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Wednesday, Sept. 10, 1 p.m. ET

Sally Jenkins on Lance Armstrong's Return

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Sally Jenkins
Washington Post Sports Columnist
Wednesday, September 10, 2008; 1:00 PM

Washington Post sports columnist Sally Jenkins was online Wednesday, Sept. 10 at 1 p.m. ET to share her thoughts and take your questions about cyclist Lance Armstrong's decision to come out of retirement. Jenkins is the coauthor of Armstrong's book "It's Not About the Bike: My Journey Back to Life."

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A transcript follows.

Sally Jenkins's Recent Columns

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Capitol Hill, DC: Thanks for doing this chat Sally. I'm looking forward to reading the Vanity Fair story in full when it comes out, but I've been racking my brain since yesterday to try and figure out why Lance would do this. You are obviously as familiar as anyone with the sacrifices he put himself through to get himself ready to win the tour (dieting, 6 + hours a day of training, etc.).

Do you think that he simply wants to compete again in a race that he can win (i.e. not a marathon because he's got no shot there)? Or, does he want to try and prove that he can do this "clean" as slap in the face to the constant questioning of him by the French? I just don't see what he's got left to prove and I'm looking for insight as to what is motivating him to do this. Thanks.

Sally Jenkins: Hi all. Let's kick start the discussion with an observation: just about every question readers are asking boils down to one word: WHY? I haven't spoken directly to Lance, just swapped a couple of coy emails with him. He's waiting to roll out the answer at the Clinton Global Initiative on the 24th. But that right there indicates that the answer to the why question isn't simple. I suspect from what I know of him that he's doing it for myriad reasons. He's interested in multiplying the money that can be raised to fight cancer on a VERY large scale, and his best platform for fundraising is aboard a bike, it's the best way for him to command attention. He's got a new lifestyle website that he's rolling out, on which he issues dares to his readers to compete in their every day lives, and he may want to put his own body where his mouth is. And he feels like he's fit enough and still viable enough to make a run at the thing. Those are my best guesses.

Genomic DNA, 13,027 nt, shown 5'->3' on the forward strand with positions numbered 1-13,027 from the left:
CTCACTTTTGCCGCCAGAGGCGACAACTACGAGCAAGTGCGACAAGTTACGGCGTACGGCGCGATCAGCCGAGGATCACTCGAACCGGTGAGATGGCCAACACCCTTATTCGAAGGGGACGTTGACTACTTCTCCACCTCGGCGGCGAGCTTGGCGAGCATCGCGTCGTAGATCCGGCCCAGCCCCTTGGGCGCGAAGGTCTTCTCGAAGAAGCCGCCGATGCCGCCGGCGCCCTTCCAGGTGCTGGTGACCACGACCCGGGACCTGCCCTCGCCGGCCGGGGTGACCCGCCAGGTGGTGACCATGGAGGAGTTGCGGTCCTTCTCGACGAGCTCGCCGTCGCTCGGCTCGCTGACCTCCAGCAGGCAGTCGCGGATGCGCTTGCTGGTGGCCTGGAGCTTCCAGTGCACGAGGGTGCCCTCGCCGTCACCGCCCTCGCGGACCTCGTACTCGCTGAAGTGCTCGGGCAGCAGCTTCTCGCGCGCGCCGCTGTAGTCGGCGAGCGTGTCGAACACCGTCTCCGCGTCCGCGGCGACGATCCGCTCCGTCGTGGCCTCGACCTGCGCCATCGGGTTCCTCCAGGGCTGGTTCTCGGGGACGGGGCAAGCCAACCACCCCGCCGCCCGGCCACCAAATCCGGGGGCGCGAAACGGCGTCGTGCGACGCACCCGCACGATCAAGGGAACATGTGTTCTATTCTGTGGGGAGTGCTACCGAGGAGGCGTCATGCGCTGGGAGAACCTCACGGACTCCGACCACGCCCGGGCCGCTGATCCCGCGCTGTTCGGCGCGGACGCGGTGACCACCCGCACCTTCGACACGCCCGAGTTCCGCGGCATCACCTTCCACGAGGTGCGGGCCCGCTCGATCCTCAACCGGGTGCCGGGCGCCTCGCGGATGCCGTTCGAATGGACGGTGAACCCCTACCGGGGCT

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Denver: Does Lance regret not being more open before in regards to drug testing? He had to be aware the competition was doping and could question his legacy by association. And in your opinion how likely was it that a clean Armstrong beat a strong doping field seven straight times?

Sally Jenkins: Open? I'm not sure he was ever closed. He took every test, and asked for every test to be published. He also devoted some of his money to helping research new testing methods. And privately he had his own opinions. What he refused to do was publicly criticize other cyclists, because he didn't particularly believe in picking public fights with his competitors. There were some rivals he couldn't help jabbing at, like Marco Pantani. But generally I think his code was sort of old fashioned: you do your talking with the bike. I'll add my own opinion here, quite separate from Lance: a lot of doping in cycling, I believe, is a function of emergency. The events put real stress on the athletes, and so what you see is guys who maybe take something to help them recover, or to combat an injury. So not every guy who pops a test is a serial doper, but rather someone who is hurting, or just trying to stay aboard the bike for another day in the midst of suffering. That's my suspicion.

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Arlington, Va.: Sally, I'm a long time bicyclist and have followed Lance's adventures over the years. However, I have to admit that since he retired the news has been (fairly or not) on his big spending playboy image. I have changed my opinion of him from positive (great athlete, cancer survivor, fighting to get more resources for cancer research) to self-absorbed. Do you think his image can be realistically salvaged?